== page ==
Published on July 17th, 20130
Bringing butterflies back to Mumbai
A new initiative by a city-based NGO, OASIS, hopes to attract butterflies – and colour – back to the city.
by The Editors | firstname.lastname@example.org
In a city starved of green spaces and facing greatly diminished nesting areas for birds, any initiative that strives to welcome our feathered friends into the hustle and bustle of the city must be welcomed with open arms.
A few weeks ago, on June 5, World Environment Day, city-based NGO OASIS started a new initiative for Mumbai city, specifically targeting its public gardens, in an attempt to create ‘butterfly parks’ at various spots in the city. The initiative, called ‘Bring back butterflies’ aims to attract at least some of the 150 species of butterflies seen in Mumbai, to the city’s public gardens and parks.
Speaking to The Metrognome, OASIS’ (Organisation of Aware Saviours In Society) Dr Puja Sukhija (in pic on left), whose idea this initiative was, said, “In 2011, we had conducted a project on roughly mapping the flora and fauna of Mumbai. Under this, students took a survey of the birds in certain areas, and while the survey was being conducted, we all realised that we hadn’t spotted any butterflies.”
Cut to 2013. Dr Sukhija envisaged a plan to convert the city’s public gardens into butterfly parks, with the help of school children from the nearest schools. “The idea is to plant saplings of such nectar-rich plants as lantanas, that attract the Grass Jewel Butterfly and the Blue Mormon. The Grass Jewel is among the tiniest butterflies in the world, while the Blue Mormon is most commonly found in India and Sri Lanka,” she explained. “We submitted our plan to the Environment Department, State of Maharashtra, and they were very happy with the idea. We have been sanctioned Rs 3,00,000 by them to plant saplings in as many BMC gardens and public parks as possible. We already have upwards of 15 gardens and we are largely focussed on BMC schools’ participation.”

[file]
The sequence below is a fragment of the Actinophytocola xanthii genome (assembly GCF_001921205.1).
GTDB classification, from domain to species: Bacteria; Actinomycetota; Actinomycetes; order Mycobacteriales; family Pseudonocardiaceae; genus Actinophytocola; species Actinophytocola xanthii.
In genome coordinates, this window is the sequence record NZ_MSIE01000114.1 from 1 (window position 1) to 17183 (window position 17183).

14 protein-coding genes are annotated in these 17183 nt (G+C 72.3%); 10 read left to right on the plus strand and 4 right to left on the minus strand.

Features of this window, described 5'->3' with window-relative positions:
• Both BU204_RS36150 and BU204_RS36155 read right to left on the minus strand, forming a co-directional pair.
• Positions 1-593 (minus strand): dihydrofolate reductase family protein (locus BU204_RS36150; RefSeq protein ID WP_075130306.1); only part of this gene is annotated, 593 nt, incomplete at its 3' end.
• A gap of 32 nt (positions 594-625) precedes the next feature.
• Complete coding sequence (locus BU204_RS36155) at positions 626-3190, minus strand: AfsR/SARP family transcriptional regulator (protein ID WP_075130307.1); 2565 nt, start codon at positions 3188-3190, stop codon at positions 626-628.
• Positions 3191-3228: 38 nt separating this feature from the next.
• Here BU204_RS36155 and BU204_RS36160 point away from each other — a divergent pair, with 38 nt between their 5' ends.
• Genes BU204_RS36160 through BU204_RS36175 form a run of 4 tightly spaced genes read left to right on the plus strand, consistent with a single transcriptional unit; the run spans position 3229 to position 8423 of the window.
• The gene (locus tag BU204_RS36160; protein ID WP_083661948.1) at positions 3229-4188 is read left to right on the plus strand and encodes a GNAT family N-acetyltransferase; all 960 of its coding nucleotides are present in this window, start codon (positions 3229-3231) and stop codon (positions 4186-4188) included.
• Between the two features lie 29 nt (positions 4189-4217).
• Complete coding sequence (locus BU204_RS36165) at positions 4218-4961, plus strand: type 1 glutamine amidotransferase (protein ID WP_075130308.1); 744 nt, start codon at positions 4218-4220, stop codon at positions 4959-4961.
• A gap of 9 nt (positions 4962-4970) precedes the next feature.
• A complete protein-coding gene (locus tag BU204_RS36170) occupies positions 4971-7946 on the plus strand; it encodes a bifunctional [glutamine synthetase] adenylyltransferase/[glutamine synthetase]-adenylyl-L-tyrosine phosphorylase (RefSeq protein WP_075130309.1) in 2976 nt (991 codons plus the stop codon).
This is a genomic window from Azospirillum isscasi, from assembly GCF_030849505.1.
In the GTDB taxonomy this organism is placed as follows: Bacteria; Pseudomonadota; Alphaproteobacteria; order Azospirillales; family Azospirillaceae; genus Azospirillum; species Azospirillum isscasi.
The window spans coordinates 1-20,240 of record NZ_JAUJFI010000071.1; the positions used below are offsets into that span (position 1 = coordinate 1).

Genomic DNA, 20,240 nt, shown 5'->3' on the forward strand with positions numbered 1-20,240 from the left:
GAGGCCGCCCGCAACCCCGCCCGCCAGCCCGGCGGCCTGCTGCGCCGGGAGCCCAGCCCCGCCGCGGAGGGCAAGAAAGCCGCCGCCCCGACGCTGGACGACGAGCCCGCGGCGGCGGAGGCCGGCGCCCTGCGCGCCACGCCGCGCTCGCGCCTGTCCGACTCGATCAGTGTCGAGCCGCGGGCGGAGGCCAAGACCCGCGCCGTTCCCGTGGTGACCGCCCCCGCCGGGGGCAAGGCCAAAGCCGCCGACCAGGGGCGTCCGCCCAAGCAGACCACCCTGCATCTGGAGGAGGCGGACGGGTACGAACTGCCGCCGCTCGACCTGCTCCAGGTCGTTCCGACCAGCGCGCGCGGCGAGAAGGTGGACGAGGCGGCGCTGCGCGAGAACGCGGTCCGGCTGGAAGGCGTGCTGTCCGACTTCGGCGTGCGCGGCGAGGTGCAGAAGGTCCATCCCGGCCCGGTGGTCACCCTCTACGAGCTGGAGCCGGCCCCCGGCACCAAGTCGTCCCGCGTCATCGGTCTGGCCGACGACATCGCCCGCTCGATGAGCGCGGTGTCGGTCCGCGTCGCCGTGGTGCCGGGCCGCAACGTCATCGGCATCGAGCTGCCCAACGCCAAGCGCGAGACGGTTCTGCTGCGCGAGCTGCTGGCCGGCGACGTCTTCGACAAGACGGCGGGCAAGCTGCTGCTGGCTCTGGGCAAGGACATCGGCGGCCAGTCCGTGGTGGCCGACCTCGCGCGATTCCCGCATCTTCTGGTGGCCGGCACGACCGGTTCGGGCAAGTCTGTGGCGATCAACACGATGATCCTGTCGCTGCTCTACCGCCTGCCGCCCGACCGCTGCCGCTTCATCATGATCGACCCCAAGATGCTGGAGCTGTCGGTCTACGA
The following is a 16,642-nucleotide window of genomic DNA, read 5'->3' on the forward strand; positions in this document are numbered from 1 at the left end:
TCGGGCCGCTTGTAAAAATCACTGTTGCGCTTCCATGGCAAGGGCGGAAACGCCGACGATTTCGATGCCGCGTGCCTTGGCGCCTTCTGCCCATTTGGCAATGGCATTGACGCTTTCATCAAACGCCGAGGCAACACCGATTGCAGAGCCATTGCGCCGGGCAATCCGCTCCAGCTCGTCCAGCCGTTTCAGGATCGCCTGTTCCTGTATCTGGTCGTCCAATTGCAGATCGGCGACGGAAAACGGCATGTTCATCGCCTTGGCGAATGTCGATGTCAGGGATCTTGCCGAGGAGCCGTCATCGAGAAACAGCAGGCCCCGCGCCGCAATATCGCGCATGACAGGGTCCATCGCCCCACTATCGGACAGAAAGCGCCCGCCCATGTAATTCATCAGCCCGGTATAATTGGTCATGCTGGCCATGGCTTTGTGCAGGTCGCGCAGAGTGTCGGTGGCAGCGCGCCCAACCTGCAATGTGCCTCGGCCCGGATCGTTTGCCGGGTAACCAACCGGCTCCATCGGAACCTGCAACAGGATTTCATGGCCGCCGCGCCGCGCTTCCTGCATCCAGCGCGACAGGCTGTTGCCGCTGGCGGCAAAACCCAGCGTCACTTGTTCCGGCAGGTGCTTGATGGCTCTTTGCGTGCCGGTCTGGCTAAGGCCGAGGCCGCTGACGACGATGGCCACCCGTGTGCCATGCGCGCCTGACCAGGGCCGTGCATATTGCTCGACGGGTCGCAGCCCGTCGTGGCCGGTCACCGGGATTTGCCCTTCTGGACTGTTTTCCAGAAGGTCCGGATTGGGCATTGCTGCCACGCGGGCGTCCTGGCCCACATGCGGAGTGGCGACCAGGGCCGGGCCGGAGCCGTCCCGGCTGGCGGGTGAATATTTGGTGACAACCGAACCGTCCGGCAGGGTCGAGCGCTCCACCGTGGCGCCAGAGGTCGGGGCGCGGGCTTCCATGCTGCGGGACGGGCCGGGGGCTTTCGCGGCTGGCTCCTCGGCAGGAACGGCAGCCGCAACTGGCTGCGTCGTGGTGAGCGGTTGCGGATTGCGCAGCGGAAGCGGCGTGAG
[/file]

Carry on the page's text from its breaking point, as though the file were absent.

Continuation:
The initiative largely hinges on identifying the best gardens after contacting the BMC, then looking for schools in the vicinity and getting students on board. “We first speak with the students in school, then we take them to the garden and show them the site,” Dr Sukhija says. The planting of saplings is done on pre-determined days, and monitoring of the outcomes is done regularly.
The funds generated by the Government are used for such activities as digging, paying labour, maintenance and purchasing saplings. “We also need funds to conduct educational talks in schools and create awareness. So far, the response has been great – children are extremely receptive to the idea. We are now looking at having college students enroll in the initiative, so that we can scale up the project to include data collection, monitoring and general maintenance,” Dr Sukhija says.
Would you like to be a part of the ‘Bring butterflies back’ project? Contact OASIS on 9820403344 or write to them at email@example.com.
(Pictures courtesy commons.wikimedia.org, OASIS)